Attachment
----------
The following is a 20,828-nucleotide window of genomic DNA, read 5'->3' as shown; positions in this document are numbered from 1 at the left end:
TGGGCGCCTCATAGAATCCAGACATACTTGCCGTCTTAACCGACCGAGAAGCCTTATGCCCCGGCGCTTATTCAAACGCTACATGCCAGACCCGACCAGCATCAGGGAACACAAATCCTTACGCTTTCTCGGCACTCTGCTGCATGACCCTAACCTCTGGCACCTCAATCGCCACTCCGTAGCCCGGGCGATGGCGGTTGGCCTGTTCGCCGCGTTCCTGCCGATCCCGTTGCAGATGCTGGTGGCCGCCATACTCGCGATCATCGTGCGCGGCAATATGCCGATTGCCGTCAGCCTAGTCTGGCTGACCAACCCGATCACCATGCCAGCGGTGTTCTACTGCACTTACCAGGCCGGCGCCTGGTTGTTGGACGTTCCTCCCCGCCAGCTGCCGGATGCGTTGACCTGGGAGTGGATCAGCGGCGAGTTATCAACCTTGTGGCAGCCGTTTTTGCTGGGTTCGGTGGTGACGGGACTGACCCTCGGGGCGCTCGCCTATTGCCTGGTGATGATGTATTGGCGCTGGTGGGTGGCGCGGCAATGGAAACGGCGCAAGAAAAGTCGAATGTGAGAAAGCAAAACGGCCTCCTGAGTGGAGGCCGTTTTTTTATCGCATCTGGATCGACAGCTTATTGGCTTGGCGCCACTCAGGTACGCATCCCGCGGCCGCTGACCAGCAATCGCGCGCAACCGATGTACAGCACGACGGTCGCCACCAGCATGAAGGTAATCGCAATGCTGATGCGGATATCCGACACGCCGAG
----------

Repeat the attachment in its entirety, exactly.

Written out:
The following is a 20,828-nucleotide window of genomic DNA, read 5'->3' as shown; positions in this document are numbered from 1 at the left end:
TGGGCGCCTCATAGAATCCAGACATACTTGCCGTCTTAACCGACCGAGAAGCCTTATGCCCCGGCGCTTATTCAAACGCTACATGCCAGACCCGACCAGCATCAGGGAACACAAATCCTTACGCTTTCTCGGCACTCTGCTGCATGACCCTAACCTCTGGCACCTCAATCGCCACTCCGTAGCCCGGGCGATGGCGGTTGGCCTGTTCGCCGCGTTCCTGCCGATCCCGTTGCAGATGCTGGTGGCCGCCATACTCGCGATCATCGTGCGCGGCAATATGCCGATTGCCGTCAGCCTAGTCTGGCTGACCAACCCGATCACCATGCCAGCGGTGTTCTACTGCACTTACCAGGCCGGCGCCTGGTTGTTGGACGTTCCTCCCCGCCAGCTGCCGGATGCGTTGACCTGGGAGTGGATCAGCGGCGAGTTATCAACCTTGTGGCAGCCGTTTTTGCTGGGTTCGGTGGTGACGGGACTGACCCTCGGGGCGCTCGCCTATTGCCTGGTGATGATGTATTGGCGCTGGTGGGTGGCGCGGCAATGGAAACGGCGCAAGAAAAGTCGAATGTGAGAAAGCAAAACGGCCTCCTGAGTGGAGGCCGTTTTTTTATCGCATCTGGATCGACAGCTTATTGGCTTGGCGCCACTCAGGTACGCATCCCGCGGCCGCTGACCAGCAATCGCGCGCAACCGATGTACAGCACGACGGTCGCCACCAGCATGAAGGTAATCGCAATGCTGATGCGGATATCCGACACGCCGAG